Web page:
Seattle Seahawks

Chris Carson, Russell Wilson to Tyler Lockett, greedy defense send Seahawks over Browns

Russell Wilson just looked at Tyler Lockett. That was enough.

Bobby Wagner got teammates together while they were down 20-6 right away to Cleveland and told them “we are better than this.”

K.J. Wright dived for the clinching interception. Then had all the Seahawks rally around him in the end zone to pose into Cleveland’s stunned Dawg Pound section of fans for a faux team picture.

With Sunday’s zany, twisting game on the line, the longest-tenured Seahawks put on a decisive show.

Wilson to Lockett two times on improvisational throws and routes raced Seattle into position for Chris Carson’s go-ahead touchdown run of 1 yard with 3 1/2 minutes remaining. Then on the ensuing drive, Wright intercepted Baker Mayfield’s errant pass from his knees.

On third down, Wilson connected with rookie DK Metcalf for a first down with a Browns defender all over him. That sealed Seattle’s 32-28 victory over the Browns at stunned, irate FirstEnergy Stadium on a gorgeous fall day on Lake Erie.

After the Seahawks’ latest win in another, zany game, safety Bradley McDougald bellowed over the boomin’ bass that shook the visiting locker room’s walls: “FIRST-CLASS, BABY!”

Seattle’s veteran players get to have the coaches’ cushy, wide seats up front following any road victory. The vets have been jetting home in style all season so far. The Seahawks improved to 3-0 on the road for the first time since 1980.

“I’ll probably get that 3B,” McDougald said, smiling at 5 hours on the aisle while his coaches are back in, well, coach.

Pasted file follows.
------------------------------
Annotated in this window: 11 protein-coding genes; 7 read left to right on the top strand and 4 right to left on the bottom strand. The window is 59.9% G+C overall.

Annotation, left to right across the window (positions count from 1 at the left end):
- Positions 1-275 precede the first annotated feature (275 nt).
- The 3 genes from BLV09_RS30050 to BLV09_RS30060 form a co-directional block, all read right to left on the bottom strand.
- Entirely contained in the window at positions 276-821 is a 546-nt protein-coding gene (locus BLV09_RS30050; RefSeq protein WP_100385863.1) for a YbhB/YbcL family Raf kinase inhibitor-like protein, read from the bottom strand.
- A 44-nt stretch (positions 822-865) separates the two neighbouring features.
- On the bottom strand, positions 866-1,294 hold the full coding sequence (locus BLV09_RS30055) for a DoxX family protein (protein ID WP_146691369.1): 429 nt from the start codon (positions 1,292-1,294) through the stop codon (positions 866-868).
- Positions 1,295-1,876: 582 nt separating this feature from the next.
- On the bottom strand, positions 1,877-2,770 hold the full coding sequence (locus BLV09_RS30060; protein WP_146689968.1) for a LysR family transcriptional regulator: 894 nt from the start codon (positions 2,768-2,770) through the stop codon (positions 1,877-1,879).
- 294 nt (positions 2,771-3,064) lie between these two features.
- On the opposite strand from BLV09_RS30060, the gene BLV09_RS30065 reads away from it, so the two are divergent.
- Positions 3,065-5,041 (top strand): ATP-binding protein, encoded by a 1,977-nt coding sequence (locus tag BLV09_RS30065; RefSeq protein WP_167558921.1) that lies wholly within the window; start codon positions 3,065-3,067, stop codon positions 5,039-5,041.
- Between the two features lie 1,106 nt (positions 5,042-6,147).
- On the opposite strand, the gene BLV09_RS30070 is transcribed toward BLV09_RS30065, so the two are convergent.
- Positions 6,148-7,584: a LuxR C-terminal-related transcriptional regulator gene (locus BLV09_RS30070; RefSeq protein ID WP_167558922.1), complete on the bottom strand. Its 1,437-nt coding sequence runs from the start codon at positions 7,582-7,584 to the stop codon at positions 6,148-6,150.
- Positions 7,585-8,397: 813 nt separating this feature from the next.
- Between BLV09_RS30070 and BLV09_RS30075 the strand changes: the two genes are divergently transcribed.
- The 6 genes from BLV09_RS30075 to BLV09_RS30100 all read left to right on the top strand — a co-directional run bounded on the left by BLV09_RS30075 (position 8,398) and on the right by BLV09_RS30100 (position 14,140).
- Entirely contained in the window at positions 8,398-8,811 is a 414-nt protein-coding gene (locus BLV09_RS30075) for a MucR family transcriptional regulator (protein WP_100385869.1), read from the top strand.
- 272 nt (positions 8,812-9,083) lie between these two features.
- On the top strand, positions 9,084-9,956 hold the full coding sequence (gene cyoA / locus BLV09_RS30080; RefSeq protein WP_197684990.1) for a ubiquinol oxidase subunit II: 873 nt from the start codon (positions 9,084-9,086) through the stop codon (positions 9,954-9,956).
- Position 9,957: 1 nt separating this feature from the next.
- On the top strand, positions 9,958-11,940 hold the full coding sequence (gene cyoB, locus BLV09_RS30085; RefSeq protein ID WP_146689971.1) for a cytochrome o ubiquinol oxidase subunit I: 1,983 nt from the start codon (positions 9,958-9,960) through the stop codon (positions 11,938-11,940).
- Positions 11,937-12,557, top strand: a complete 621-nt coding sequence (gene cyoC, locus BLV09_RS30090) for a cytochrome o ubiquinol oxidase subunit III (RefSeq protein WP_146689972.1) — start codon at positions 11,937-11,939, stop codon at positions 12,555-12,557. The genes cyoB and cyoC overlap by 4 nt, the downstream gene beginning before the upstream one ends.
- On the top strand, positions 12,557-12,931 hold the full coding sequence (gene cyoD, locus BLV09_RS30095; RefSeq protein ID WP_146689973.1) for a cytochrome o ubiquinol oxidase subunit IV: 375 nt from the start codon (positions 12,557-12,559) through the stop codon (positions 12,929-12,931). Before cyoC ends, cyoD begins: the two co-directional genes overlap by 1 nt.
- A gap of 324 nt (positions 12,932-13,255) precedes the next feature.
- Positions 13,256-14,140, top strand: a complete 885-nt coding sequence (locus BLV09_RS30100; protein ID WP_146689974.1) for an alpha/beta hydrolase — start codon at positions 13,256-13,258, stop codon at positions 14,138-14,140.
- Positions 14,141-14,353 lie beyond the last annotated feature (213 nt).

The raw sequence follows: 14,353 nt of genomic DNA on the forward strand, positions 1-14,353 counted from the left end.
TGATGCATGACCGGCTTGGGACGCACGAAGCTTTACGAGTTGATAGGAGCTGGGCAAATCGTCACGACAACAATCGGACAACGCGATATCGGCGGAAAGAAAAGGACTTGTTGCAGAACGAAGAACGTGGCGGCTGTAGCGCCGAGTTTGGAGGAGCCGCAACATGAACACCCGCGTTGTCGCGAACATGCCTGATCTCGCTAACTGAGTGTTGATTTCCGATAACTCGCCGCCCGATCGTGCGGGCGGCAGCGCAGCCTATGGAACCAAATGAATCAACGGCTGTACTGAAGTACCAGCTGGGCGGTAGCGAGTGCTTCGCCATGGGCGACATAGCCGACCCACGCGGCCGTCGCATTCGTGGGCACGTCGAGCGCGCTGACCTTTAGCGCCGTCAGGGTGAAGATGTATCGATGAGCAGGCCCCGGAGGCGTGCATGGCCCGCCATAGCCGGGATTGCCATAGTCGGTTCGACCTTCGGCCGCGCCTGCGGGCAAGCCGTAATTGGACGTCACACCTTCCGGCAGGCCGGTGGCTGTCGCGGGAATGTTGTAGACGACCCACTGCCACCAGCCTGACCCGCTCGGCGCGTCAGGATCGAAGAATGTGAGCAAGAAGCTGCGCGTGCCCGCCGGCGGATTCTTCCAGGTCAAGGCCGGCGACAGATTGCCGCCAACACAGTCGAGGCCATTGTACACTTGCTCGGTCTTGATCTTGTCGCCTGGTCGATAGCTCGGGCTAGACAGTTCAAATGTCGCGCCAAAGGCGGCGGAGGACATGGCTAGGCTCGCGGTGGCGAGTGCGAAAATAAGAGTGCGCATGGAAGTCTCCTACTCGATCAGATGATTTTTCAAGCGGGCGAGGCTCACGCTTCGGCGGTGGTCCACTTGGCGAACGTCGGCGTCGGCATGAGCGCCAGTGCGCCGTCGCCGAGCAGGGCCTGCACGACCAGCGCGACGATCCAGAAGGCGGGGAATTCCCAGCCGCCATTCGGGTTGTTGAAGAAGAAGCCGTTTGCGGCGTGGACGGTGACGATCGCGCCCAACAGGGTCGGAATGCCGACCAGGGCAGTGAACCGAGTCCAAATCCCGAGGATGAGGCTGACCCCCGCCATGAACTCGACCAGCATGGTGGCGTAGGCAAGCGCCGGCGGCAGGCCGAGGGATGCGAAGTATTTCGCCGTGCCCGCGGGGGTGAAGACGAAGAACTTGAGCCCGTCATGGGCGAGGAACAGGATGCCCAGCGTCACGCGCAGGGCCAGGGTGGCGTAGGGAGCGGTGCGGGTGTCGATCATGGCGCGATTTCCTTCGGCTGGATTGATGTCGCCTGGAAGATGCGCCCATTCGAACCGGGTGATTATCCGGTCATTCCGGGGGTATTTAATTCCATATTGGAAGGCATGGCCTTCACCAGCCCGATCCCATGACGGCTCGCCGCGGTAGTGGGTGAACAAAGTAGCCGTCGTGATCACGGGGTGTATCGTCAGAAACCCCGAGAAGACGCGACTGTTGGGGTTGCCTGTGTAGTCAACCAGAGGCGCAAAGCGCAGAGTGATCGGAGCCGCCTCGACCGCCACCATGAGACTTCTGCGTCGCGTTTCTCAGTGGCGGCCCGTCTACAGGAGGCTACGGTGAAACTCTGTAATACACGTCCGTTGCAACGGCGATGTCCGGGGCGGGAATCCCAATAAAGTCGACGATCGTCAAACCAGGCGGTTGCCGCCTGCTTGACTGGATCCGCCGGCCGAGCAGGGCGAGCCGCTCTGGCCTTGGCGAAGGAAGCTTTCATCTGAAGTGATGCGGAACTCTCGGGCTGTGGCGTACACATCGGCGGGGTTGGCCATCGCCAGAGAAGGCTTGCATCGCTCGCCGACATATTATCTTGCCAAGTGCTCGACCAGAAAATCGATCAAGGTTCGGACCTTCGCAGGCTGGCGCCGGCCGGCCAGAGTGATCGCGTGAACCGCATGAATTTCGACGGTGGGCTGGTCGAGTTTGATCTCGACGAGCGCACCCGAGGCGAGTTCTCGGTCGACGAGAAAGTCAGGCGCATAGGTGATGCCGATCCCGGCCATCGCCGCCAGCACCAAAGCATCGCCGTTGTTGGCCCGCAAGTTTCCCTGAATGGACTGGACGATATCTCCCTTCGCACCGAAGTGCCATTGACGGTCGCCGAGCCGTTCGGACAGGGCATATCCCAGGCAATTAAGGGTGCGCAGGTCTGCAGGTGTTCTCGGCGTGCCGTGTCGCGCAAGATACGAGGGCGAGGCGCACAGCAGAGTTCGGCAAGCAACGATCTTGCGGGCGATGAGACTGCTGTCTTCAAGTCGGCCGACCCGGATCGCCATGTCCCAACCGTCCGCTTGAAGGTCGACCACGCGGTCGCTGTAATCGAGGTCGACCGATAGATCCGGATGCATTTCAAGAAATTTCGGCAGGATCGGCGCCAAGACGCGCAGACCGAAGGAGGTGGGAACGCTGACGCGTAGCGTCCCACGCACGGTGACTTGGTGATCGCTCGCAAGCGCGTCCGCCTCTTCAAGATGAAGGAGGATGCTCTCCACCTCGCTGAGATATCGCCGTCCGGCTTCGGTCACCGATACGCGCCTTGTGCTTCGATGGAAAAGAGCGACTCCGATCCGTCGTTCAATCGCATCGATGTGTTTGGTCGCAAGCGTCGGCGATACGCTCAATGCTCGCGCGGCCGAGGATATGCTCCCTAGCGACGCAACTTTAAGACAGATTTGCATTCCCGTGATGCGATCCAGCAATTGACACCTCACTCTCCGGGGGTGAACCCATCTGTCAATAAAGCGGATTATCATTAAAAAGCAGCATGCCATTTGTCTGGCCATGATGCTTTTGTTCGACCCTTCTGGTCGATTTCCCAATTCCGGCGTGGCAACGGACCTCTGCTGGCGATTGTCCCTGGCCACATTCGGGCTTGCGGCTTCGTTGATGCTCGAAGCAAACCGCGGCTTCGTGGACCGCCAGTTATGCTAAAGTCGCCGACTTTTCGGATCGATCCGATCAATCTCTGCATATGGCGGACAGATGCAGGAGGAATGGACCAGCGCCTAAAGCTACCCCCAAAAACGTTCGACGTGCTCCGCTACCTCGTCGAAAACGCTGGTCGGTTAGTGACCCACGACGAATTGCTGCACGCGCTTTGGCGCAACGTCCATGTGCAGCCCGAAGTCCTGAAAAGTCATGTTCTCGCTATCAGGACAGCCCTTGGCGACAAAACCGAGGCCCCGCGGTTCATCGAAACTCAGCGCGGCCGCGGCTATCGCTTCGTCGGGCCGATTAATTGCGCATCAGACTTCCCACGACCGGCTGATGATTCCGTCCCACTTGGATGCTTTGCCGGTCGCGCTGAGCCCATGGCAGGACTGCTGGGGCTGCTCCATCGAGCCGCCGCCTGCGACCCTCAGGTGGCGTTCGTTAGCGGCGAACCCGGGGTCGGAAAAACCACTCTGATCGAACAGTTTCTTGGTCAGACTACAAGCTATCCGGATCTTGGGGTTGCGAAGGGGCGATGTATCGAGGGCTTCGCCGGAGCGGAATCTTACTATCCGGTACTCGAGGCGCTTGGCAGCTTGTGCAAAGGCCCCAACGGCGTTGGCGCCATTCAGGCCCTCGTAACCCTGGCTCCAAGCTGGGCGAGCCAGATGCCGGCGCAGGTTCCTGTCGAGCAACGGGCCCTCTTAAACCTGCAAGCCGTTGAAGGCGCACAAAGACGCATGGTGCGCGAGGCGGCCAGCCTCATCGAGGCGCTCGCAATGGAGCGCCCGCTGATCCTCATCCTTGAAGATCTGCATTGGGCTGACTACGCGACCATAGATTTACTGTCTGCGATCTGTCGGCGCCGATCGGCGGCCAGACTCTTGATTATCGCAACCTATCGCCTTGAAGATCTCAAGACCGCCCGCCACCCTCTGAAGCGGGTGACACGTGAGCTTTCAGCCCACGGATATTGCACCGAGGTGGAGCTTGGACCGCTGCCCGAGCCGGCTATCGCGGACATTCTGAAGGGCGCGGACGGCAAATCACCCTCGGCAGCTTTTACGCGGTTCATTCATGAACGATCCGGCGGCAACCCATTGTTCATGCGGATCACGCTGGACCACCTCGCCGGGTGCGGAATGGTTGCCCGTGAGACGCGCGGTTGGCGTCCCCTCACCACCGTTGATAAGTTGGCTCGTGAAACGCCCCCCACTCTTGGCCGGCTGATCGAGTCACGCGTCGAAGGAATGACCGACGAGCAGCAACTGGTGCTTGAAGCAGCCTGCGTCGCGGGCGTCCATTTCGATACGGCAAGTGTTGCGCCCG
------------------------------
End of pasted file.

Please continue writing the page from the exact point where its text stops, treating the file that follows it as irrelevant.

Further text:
The defense forced four turnovers. The special teams blocked a punt. Carson carried 24 times for a career-high 124 yards. It was his third consecutive 100-yard rushing day since fumbling issues early, then the help he got from his mental-conditioning guru. Wilson completed 23 of 33 passes for 295 yards, two touchdowns and yet another passer rating well above 100, 117.6.

Wilson has 14 touchdowns against no interceptions this season. That is as big a reason as any why Seattle (5-1) kept pace in the NFC West with 5-0 San Francisco, which won at the reeling Los Angeles Rams (3-3) on Sunday.

Wilson threw one of his two touchdown passes to Jaron Brown to end a drive that began with his helmet speaker to receive play calls from coordinator Brian Schottenheimer not working. So Wilson embarked on the march by himself, going no-huddle and calling the plays that sent Seattle 58 yards to its first lead midway through the third quarter.

Wilson said he told his teammates before they rallied from down 20-6 one play into the second quarter in a rocking road venue to up 25-20: “We’re made for it. We’re built for it.”

Nineteen consecutive points later, they seized control of this see-sawing game.

Coach Pete Carroll sees a common thread to why the Seahawks are 5-1 for only the third time in their 44 seasons as a franchise, and the first time since their Super Bowl-winning season of 2013. The team has rallied to win in four of its five wins; the only routine victory was 27-10 at the last-place Arizona Cardinals.

Carroll getting rid of aging, less-all-in stars Richard Sherman, Michael Bennett and Earl Thomas and the franchise spending $194 million to make Wilson and Wagner the highest-paid players in the NFL at their positions is paying off handsomely right now.

“I’m going to go right back to what I’ve been saying: We have really good leadership from the guys that have been around here, Russ and Bobby in particular,” an elated-looking Carroll said.